Figuring out why an external USB hard drive won't spin down on my Mac

I am using a 2011 Mac mini as a backup server for all the data I store on iCloud, and for the first few days while I was setting up the Mac, I noticed the 4 TB and 2 TB external USB drives I had plugged in would spin down after a few minutes, and I would have blissful silence as long as there wasn't an active operation on that Mac (which should be fairly rare; just hourly Time Machine backups and periodic SSD activity since the iCloud libraries are all on SSD).

However, after a few weeks, I noticed that at least one of the two hard drives runs continously, 24x7. Something on the Mac mini must keep hitting the drive and preventing it from spinning down.

To see what was happening, I used sudo fs_usage | grep VOLUME (in my case, VOLUME is 4\ TB\ Utility) to monitor what processes were accessing the drive, and what files they were accessing. After a few minutes watching (and doing nothing else on the computer, to make sure I wasn't causing any extra filesystem seeks), there were a couple regular culprits:

10:52:13  getattrlist       /Volumes/4 TB Utility                                                            0.000005   lsd        
10:52:13  getattrlist       /Volumes/4 TB Utility                                                            0.000004   lsd        
10:52:37  getattrlist       /Volumes/4 TB Utility                                                            0.000006   lsd

10:55:32  stat64            es/4 TB Utility/.Spotlight-V100/Store-V2/069E7AE9-4CA8-4342-AF0A-EE472A279FC4    0.000007   mds_stores 
10:55:33  stat64            es/4 TB Utility/.Spotlight-V100/Store-V2/069E7AE9-4CA8-4342-AF0A-EE472A279FC4    0.000019   mds_stores

10:56:21  statfs64          /Volumes/4 TB Utility                                                            0.000009   Spotlight  
10:56:21  getattrlist       /Volumes/4 TB Utility                                                            0.000009   Spotlight  
10:56:22  fsgetpath         /Volumes/4 TB Utility                                                            0.000017   mds        
10:56:22  fsgetpath         /Volumes/4 TB Utility                                                            0.000011   mds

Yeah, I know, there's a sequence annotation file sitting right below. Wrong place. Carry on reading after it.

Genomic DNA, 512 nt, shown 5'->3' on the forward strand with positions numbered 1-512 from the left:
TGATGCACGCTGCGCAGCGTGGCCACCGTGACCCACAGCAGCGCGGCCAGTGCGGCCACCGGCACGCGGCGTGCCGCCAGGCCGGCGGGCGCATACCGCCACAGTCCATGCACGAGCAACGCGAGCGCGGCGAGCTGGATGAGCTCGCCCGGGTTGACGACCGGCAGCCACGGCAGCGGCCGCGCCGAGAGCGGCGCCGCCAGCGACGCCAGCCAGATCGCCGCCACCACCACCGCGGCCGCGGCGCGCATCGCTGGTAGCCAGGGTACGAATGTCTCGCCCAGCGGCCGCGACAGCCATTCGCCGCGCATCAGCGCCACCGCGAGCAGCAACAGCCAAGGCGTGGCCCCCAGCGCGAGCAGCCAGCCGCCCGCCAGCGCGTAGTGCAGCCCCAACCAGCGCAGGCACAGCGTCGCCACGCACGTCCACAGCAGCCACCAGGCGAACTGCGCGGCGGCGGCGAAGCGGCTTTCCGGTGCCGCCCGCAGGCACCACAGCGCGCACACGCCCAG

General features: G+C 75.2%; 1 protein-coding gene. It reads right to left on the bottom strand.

10:56:22  stat64            /Volumes/4 TB Utility//Applications                                              0.000030   mds

10:58:15  getattrlist       /Volumes/4 TB Utility                                                            0.000010   mtmd       
10:58:15  lstat64           /Volumes/4 TB Utility/.MobileBackups                                             0.000004   mtmd       
10:58:15  getattrlist       /Volumes/4 TB Utility                                                            0.000010   mtmd       
10:58:15  getattrlist       /Volumes/4 TB Utility/.MobileBackups.trash                                       0.000005   mtmd       
10:58:15  lstat64           /Volumes/4 TB Utility/.MobileBackups.trash                                       0.000003   mtmd

It looks like the following processes were causing disk accesses:

  1. mds/Spotlight/mds_stores - related to Spotlight. Since I don't need to search data on this volume, I went into System Preferences > Spotlight > Privacy, and dragged the volume into the list of locations Spotlight will be prevented from searching.
  2. mtmd - related to Time Machine. It looks like, by default, Time Machine keeps some deleted files on the disk, just moved into a hidden .MobileBackups directory, to speed up recovery or make it possible to keep snapshot data available even when you're disconnected from your Time Machine volume (see OS X's MobileBackups. What is It?). But you can run sudo tmutil disablelocal to disable this functionality.

See also this post, which I found when researching usage of fs_usage.

Someday, when all drives (even giant ones) are SSDs, this will be a non-issue. But I still have a bunch of 2, 3, and 4 TB spinning rust drives kicking around, and I like the energy (and noise) savings that comes from letting the drive spin down for inactivity.